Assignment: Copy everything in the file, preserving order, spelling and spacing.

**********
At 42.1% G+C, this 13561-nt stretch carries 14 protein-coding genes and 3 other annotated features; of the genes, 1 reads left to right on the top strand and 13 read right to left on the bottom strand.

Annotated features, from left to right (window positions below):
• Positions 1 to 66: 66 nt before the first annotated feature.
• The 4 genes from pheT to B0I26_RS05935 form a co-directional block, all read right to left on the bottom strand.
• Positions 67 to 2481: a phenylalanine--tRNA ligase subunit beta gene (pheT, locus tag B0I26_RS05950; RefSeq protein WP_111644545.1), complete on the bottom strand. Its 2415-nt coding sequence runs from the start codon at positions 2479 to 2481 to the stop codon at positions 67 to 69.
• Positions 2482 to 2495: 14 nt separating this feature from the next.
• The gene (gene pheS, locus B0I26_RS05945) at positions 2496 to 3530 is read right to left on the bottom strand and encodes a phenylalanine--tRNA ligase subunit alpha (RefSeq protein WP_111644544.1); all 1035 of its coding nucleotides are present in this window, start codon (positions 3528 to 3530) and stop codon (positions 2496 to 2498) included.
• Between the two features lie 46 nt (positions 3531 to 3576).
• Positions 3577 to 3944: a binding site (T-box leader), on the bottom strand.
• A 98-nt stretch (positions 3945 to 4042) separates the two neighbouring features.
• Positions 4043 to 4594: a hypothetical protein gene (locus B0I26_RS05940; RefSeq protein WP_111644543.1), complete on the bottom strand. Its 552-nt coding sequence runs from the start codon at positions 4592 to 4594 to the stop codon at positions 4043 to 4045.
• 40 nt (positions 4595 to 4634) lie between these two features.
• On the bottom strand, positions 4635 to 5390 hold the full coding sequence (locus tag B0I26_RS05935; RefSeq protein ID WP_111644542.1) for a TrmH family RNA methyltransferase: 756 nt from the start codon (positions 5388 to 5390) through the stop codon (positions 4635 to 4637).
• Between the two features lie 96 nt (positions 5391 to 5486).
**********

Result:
At 42.1% G+C, this 13561-nt stretch carries 14 protein-coding genes and 3 other annotated features; of the genes, 1 reads left to right on the top strand and 13 read right to left on the bottom strand.

Annotated features, from left to right (window positions below):
• Positions 1 to 66: 66 nt before the first annotated feature.
• The 4 genes from pheT to B0I26_RS05935 form a co-directional block, all read right to left on the bottom strand.
• Positions 67 to 2481: a phenylalanine--tRNA ligase subunit beta gene (pheT, locus tag B0I26_RS05950; RefSeq protein WP_111644545.1), complete on the bottom strand. Its 2415-nt coding sequence runs from the start codon at positions 2479 to 2481 to the stop codon at positions 67 to 69.
• Positions 2482 to 2495: 14 nt separating this feature from the next.
• The gene (gene pheS, locus B0I26_RS05945) at positions 2496 to 3530 is read right to left on the bottom strand and encodes a phenylalanine--tRNA ligase subunit alpha (RefSeq protein WP_111644544.1); all 1035 of its coding nucleotides are present in this window, start codon (positions 3528 to 3530) and stop codon (positions 2496 to 2498) included.
• Between the two features lie 46 nt (positions 3531 to 3576).
• Positions 3577 to 3944: a binding site (T-box leader), on the bottom strand.
• A 98-nt stretch (positions 3945 to 4042) separates the two neighbouring features.
• Positions 4043 to 4594: a hypothetical protein gene (locus B0I26_RS05940; RefSeq protein WP_111644543.1), complete on the bottom strand. Its 552-nt coding sequence runs from the start codon at positions 4592 to 4594 to the stop codon at positions 4043 to 4045.
• 40 nt (positions 4595 to 4634) lie between these two features.
• On the bottom strand, positions 4635 to 5390 hold the full coding sequence (locus tag B0I26_RS05935; RefSeq protein ID WP_111644542.1) for a TrmH family RNA methyltransferase: 756 nt from the start codon (positions 5388 to 5390) through the stop codon (positions 4635 to 4637).
• Between the two features lie 96 nt (positions 5391 to 5486).